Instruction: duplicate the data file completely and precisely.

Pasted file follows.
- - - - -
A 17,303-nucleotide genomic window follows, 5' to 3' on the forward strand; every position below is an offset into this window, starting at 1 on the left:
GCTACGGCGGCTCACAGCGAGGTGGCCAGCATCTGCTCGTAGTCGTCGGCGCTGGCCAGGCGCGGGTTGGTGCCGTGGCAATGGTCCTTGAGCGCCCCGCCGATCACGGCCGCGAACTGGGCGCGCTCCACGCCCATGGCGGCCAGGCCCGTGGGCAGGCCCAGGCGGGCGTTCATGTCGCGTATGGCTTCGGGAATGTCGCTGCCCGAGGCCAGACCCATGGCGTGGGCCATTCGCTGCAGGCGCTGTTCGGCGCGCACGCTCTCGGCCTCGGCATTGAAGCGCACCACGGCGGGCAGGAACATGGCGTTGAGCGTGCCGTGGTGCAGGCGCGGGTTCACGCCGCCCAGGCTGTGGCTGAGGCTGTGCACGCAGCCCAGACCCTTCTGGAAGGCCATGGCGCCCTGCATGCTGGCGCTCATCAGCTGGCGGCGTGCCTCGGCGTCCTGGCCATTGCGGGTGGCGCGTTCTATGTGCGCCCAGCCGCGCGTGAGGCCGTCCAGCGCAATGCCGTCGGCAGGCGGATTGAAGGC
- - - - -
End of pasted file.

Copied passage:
A 17,303-nucleotide genomic window follows, 5' to 3' on the forward strand; every position below is an offset into this window, starting at 1 on the left:
GCTACGGCGGCTCACAGCGAGGTGGCCAGCATCTGCTCGTAGTCGTCGGCGCTGGCCAGGCGCGGGTTGGTGCCGTGGCAATGGTCCTTGAGCGCCCCGCCGATCACGGCCGCGAACTGGGCGCGCTCCACGCCCATGGCGGCCAGGCCCGTGGGCAGGCCCAGGCGGGCGTTCATGTCGCGTATGGCTTCGGGAATGTCGCTGCCCGAGGCCAGACCCATGGCGTGGGCCATTCGCTGCAGGCGCTGTTCGGCGCGCACGCTCTCGGCCTCGGCATTGAAGCGCACCACGGCGGGCAGGAACATGGCGTTGAGCGTGCCGTGGTGCAGGCGCGGGTTCACGCCGCCCAGGCTGTGGCTGAGGCTGTGCACGCAGCCCAGACCCTTCTGGAAGGCCATGGCGCCCTGCATGCTGGCGCTCATCAGCTGGCGGCGTGCCTCGGCGTCCTGGCCATTGCGGGTGGCGCGTTCTATGTGCGCCCAGCCGCGCGTGAGGCCGTCCAGCGCAATGCCGTCGGCAGGCGGATTGAAGGC